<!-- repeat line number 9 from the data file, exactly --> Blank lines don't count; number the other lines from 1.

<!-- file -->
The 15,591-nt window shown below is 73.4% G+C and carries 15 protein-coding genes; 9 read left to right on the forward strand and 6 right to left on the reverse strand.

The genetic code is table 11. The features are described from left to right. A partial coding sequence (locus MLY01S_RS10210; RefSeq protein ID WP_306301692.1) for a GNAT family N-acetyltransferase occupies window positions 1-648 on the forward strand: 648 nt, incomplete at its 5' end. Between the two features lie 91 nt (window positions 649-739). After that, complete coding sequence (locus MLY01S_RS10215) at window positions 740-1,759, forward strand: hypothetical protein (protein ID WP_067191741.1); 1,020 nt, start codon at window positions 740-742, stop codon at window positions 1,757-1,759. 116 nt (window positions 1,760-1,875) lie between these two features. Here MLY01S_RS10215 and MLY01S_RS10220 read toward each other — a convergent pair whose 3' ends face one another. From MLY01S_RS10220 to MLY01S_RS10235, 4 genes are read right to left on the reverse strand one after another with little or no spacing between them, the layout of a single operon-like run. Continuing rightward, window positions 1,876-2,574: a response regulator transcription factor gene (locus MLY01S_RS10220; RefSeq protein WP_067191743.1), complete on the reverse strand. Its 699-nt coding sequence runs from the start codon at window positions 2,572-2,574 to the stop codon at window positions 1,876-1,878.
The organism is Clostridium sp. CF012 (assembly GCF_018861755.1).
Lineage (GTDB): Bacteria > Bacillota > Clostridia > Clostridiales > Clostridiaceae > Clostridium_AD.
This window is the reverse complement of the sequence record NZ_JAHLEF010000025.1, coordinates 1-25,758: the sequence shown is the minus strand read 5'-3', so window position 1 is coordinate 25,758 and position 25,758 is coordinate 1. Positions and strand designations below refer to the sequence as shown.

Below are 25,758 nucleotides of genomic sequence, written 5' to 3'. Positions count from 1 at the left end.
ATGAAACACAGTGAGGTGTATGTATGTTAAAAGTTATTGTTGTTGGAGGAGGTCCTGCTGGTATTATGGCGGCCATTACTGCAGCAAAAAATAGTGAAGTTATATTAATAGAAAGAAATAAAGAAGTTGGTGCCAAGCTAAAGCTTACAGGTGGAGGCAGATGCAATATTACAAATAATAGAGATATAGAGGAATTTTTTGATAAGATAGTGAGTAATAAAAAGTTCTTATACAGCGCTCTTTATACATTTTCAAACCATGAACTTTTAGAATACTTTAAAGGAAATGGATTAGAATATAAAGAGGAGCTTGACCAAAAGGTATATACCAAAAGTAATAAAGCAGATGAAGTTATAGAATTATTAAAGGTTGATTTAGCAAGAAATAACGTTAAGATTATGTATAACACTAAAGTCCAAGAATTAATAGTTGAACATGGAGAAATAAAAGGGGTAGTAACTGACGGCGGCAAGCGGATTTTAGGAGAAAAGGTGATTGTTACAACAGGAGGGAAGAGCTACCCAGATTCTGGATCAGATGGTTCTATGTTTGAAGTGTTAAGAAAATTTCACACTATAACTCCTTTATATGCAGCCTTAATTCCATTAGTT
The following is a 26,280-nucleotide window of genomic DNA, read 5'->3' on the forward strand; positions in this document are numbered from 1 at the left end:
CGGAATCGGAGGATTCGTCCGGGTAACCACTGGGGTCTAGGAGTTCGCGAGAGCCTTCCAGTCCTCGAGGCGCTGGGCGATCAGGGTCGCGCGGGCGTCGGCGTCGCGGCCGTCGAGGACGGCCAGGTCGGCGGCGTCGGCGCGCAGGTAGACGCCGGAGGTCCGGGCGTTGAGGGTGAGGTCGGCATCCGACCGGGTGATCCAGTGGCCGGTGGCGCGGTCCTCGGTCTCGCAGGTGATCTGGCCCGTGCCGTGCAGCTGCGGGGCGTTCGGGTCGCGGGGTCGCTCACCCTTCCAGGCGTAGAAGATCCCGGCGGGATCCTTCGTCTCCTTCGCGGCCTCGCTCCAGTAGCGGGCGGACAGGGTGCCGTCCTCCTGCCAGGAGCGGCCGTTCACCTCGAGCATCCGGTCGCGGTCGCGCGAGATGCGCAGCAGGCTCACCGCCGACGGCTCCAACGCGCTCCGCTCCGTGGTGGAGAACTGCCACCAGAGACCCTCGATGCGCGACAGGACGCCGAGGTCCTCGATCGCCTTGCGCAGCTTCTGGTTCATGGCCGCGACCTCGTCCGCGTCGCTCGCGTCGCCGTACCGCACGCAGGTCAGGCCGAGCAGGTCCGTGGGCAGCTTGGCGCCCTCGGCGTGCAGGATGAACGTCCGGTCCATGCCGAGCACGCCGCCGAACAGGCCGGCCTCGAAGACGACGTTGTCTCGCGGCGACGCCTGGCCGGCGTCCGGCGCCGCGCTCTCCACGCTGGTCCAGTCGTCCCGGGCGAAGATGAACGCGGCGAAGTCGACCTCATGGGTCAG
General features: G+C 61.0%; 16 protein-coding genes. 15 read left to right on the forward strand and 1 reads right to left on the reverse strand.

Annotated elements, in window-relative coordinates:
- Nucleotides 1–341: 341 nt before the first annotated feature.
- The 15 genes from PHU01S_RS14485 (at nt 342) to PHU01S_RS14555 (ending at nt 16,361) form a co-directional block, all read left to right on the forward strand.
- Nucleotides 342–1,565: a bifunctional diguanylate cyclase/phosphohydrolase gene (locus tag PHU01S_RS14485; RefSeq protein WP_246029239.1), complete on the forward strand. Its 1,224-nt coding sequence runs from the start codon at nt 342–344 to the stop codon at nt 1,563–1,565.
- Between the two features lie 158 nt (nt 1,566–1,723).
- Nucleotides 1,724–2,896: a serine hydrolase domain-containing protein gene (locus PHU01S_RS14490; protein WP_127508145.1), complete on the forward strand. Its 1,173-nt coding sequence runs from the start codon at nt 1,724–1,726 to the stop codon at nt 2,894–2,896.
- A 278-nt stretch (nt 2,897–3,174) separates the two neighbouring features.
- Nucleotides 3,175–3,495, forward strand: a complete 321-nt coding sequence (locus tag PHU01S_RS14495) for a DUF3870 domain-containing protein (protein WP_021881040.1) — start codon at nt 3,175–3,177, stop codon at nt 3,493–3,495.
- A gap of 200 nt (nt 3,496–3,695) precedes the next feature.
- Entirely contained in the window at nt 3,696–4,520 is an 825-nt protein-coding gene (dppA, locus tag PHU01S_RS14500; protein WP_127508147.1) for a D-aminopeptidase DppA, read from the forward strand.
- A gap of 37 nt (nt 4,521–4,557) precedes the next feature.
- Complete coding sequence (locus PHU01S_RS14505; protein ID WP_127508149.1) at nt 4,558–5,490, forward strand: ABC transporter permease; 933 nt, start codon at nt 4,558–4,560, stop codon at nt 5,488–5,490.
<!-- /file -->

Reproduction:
CGGAATCGGAGGATTCGTCCGGGTAACCACTGGGGTCTAGGAGTTCGCGAGAGCCTTCCAGTCCTCGAGGCGCTGGGCGATCAGGGTCGCGCGGGCGTCGGCGTCGCGGCCGTCGAGGACGGCCAGGTCGGCGGCGTCGGCGCGCAGGTAGACGCCGGAGGTCCGGGCGTTGAGGGTGAGGTCGGCATCCGACCGGGTGATCCAGTGGCCGGTGGCGCGGTCCTCGGTCTCGCAGGTGATCTGGCCCGTGCCGTGCAGCTGCGGGGCGTTCGGGTCGCGGGGTCGCTCACCCTTCCAGGCGTAGAAGATCCCGGCGGGATCCTTCGTCTCCTTCGCGGCCTCGCTCCAGTAGCGGGCGGACAGGGTGCCGTCCTCCTGCCAGGAGCGGCCGTTCACCTCGAGCATCCGGTCGCGGTCGCGCGAGATGCGCAGCAGGCTCACCGCCGACGGCTCCAACGCGCTCCGCTCCGTGGTGGAGAACTGCCACCAGAGACCCTCGATGCGCGACAGGACGCCGAGGTCCTCGATCGCCTTGCGCAGCTTCTGGTTCATGGCCGCGACCTCGTCCGCGTCGCTCGCGTCGCCGTACCGCACGCAGGTCAGGCCGAGCAGGTCCGTGGGCAGCTTGGCGCCCTCGGCGTGCAGGATGAACGTCCGGTCCATGCCGAGCACGCCGCCGAACAGGCCGGCCTCGAAGACGACGTTGTCTCGCGGCGACGCCTGGCCGGCGTCCGGCGCCGCGCTCTCCACGCTGGTCCAGTCGTCCCGGGCGAAGATGAACGCGGCGAAGTCGACCTCATGGGTCAG